Some broadband providers charge upfront costs for installing your broadband, which might include the cost of your new router, or of posting it out to you.
Generally, deals that don’t have any upfront costs are less likely to offer incentives like free gifts, cashback, and money off monthly charges, though there are some exceptions.
Whether or not a broadband deal includes upfront costs depends on a couple of factors:
All broadband comparison tools on Cable.co.uk will show you the total amount of upfront costs on any particular deal, so that you can factor these into choosing a package that’s right for you. For more details about broadband installation, including timings, read our guide.
All broadband contracts should make clear who owns the router that’s provided – the customer or the company that supplies your internet. Most providers now expect you to return your router when a contract comes to an end.
It’s also worth noting that while most providers don’t mind if you switch the supplied router to one of your own choosing, doing so might waive your right to have certain broadband issues fixed free of charge however. Our advice is to keep things simple and use the router provided with your deal. If you must add something more capable than that provided it can be a good idea to run plug it into the LAN port of the existing router instead of swapping out the existing one completely.
Broadband providers advertise the average broadband speed received by their customers, so you may actually receive speeds that are faster or slower than this depending on a number of factors like what the infrastructure is like in your area, and where your router is located in your house.
The speed you can receive depends on a combination of two factors: which broadband provider you use and how far your home is from the nearest exchange cabinet.
Your broadband contract will tell you the speed you are expected to receive at your address. It’s up to you to check this is what’s actually being provided, and take action if speeds are regularly falling short of those promised. Use our broadband speed test to see how your current speeds stack up.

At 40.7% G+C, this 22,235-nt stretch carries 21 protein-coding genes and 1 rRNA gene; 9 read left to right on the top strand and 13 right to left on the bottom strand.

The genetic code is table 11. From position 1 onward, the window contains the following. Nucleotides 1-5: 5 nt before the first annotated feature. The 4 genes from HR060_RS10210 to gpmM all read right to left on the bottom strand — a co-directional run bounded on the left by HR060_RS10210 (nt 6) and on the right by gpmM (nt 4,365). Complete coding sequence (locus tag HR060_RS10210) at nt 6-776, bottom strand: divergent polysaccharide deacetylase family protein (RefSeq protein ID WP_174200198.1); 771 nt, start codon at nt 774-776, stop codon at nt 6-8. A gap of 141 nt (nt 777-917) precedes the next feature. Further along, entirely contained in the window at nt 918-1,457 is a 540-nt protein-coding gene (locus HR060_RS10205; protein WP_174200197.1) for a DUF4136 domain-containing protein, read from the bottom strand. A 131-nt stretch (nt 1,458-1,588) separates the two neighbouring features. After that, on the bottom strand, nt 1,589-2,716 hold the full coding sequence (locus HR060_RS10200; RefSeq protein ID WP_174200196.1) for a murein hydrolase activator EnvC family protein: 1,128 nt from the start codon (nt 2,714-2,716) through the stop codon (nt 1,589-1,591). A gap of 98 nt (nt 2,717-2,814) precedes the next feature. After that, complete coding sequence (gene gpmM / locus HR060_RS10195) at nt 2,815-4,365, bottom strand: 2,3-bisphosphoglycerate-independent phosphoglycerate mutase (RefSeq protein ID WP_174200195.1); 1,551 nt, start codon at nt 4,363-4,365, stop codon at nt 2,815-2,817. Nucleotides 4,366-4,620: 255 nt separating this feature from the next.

Broadband packages that limit the amount of data you can use each month no longer exist. Most modern households need unlimited access to broadband, so this type of deal has become the norm.
Broadband providers no longer use traffic management measures. Traffic management was around up until a few years ago, and was when a provider lowered the top speed for all customers during peak usage times (evenings) to ensure everyone gets an equal, if slightly lowered speed.
The acceptable use policy (AUP), or fair usage policy, is the part of your broadband contract that will run you through all the things you can’t do with your broadband contract.
If you do any of the things banned under the AUP, you’ll risk having your contract withdrawn.
It’s easy not to breach the AUP since the things listed, like spreading computer viruses, hacking, online harassment and so on, are illegal, but it’s still worth familiarising yourself with the do’s and don’ts.
If you find you need to speak with your broadband provider because your broadband is down, or you have any questions about your contract, you need to speak with your provider directly. Unfortunately, Cable.co.uk does not have access to any customer records and won’t be able to help you with your query.
Here are some contact numbers for the UK’s biggest broadband providers: